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Quotes toward 12/6 Class

sara.gladwin's picture

I haven't finished typing up quotes but I did have one I wanted to put up here. I also chose a longer passage, thinking that depending on the situation and how many people have read, we may need a longer passage. It can also be shortened or lengthed because I thought these particular pages (189-93) really interesting.

From 189:

“The next morning, Elaine returned to South Forty at 9:00 am for an all-day workshop about job hunting. She did not think she needed this class, but George had told her she had to attend. She walked into the classroom and sat down in the second row. Nearly every chair was taken, and almost all the other students were male.

The teacher distributed manila envelopes. “This envelope is for documents,” she said. “Birth certificates, ID with a picture, release papers, rap sheet, letter from a P.O., dispositions from the courts, and any proof of your ex-offender status.”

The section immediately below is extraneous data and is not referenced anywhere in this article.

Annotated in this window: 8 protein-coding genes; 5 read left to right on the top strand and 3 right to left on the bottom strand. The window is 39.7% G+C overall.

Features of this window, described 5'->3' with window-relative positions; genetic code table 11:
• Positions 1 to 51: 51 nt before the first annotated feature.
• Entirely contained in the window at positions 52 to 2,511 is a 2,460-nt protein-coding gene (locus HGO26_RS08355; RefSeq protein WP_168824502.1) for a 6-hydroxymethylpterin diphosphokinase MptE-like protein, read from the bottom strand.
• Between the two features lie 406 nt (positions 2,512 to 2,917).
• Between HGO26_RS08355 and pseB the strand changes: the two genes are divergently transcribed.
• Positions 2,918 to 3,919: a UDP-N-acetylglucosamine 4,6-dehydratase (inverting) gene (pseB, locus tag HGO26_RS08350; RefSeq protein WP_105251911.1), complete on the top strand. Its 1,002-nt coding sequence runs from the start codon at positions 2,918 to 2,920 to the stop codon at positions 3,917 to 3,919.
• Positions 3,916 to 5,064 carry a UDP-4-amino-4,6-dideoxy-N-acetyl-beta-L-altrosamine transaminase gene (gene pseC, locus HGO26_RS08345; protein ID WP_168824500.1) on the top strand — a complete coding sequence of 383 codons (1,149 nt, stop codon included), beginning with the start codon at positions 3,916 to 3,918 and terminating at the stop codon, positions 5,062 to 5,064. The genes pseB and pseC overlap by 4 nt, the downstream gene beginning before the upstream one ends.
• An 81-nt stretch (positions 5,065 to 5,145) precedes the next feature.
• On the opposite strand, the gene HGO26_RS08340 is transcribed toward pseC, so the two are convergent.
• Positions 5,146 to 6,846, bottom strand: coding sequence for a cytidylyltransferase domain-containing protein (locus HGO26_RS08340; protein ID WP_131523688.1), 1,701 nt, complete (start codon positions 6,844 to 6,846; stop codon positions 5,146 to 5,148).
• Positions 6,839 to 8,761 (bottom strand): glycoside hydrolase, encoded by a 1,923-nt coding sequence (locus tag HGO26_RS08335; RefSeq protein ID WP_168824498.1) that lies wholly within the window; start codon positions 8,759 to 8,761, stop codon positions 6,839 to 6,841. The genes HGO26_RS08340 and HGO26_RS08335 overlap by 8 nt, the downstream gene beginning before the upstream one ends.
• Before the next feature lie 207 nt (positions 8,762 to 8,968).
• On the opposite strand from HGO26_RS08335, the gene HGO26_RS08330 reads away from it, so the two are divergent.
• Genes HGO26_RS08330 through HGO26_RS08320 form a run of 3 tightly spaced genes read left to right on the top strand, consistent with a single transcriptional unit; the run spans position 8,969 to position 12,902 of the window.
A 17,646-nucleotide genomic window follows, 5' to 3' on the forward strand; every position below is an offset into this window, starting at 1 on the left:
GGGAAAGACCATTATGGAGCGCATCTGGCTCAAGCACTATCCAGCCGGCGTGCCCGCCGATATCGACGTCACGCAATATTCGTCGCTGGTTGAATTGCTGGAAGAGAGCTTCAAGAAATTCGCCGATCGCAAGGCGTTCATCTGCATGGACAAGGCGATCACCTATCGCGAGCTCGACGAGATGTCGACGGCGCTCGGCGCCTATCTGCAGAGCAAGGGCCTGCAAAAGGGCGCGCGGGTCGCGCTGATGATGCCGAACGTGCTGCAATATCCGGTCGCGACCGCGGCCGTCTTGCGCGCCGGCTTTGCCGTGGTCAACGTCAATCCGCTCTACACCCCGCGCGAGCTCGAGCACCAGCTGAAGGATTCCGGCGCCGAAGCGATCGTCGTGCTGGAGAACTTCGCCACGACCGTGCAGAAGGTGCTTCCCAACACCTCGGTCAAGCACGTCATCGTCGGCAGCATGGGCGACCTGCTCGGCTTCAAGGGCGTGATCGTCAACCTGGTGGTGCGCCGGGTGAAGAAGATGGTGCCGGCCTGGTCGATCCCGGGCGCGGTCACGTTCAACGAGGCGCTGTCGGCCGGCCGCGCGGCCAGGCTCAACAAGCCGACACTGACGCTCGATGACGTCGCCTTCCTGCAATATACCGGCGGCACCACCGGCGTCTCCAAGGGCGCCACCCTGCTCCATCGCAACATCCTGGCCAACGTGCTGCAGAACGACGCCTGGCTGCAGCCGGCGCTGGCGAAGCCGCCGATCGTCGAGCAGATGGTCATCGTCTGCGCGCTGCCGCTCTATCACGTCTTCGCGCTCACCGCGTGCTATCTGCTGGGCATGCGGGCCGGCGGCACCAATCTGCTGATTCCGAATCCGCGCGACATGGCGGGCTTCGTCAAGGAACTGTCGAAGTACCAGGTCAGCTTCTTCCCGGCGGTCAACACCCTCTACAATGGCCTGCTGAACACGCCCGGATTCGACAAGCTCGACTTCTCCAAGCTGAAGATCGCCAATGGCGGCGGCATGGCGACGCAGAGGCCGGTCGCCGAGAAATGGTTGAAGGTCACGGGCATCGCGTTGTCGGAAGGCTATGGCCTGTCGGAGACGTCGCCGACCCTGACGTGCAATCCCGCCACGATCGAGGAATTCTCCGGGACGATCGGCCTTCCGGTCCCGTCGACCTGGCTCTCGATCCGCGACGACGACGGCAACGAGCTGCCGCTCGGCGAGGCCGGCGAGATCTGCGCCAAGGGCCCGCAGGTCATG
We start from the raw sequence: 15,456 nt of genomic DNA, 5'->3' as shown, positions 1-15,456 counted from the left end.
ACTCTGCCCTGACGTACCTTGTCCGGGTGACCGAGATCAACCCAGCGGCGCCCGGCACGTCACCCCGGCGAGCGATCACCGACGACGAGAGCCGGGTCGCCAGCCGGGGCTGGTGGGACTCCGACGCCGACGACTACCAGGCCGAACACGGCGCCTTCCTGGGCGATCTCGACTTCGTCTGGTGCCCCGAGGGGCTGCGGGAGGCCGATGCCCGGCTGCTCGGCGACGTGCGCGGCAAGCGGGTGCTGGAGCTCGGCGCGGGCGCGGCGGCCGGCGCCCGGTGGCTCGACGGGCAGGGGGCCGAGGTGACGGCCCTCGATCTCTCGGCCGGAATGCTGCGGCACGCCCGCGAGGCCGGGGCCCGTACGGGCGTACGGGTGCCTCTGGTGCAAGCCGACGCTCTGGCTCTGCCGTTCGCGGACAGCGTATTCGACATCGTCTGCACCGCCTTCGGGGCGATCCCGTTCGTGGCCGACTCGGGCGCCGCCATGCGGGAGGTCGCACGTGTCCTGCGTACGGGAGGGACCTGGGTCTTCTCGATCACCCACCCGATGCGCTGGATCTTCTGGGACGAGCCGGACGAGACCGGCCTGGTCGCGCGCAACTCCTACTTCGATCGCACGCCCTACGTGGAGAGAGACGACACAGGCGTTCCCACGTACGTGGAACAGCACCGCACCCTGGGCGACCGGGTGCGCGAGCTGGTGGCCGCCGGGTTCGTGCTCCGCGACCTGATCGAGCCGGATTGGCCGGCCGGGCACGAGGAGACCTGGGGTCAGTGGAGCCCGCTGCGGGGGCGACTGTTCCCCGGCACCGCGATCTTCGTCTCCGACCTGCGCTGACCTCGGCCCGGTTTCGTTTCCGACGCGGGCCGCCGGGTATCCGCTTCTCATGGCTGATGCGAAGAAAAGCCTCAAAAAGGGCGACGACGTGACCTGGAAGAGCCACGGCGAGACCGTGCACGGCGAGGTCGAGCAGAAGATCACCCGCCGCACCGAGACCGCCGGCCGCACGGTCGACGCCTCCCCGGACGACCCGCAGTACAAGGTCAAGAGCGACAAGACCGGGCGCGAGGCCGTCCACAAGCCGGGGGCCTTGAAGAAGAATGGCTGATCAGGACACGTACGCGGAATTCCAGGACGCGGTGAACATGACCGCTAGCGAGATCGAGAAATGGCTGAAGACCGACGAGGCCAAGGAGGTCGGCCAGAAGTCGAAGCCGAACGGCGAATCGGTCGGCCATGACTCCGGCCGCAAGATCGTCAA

Before South Forty’s counselors could help anyone find a job, she explained, they needed some paperwork. The students pulled crumpled slips of paper from their pockets.

            ‘I got a copy of my bail receipt,’ one man said.

            ‘Okay,’ the teacher said. ‘That’ll work.’

            ‘I don’t have anything,’ said the young man seated behind Elaine. ‘I had everything in my wallet. They took my wallet. My ID is on the island. My Social Security card is on the island.’

            This predicament is common. Many people leave jail with no proof of their identity.”


And then it seems I also chose the same passage as Hayley from 190: “Most students stared at the form without writing. The prospect of fitting their complicated lives into all these boxes and lines seemed to overwhelm them.”


And then from 193: “Meanwhile, prison living can be the worst sort of training for future employment. Not surprisingly, many inmates grow so used to being in an institution- of being told when to eat, when to sleep, when to go to the toilet- that they lose all their ambition and initiative precisely the qualities they will need to get a job once they are set free. Every now and then, ex-prisoners entered this building on Eighth Avenue, stepped off the elevator, walked toward the front door of South Forty’s office, and then stopped. Instead of trying to open the door, which is unlocked, they waited patiently for someone to buzz them in.”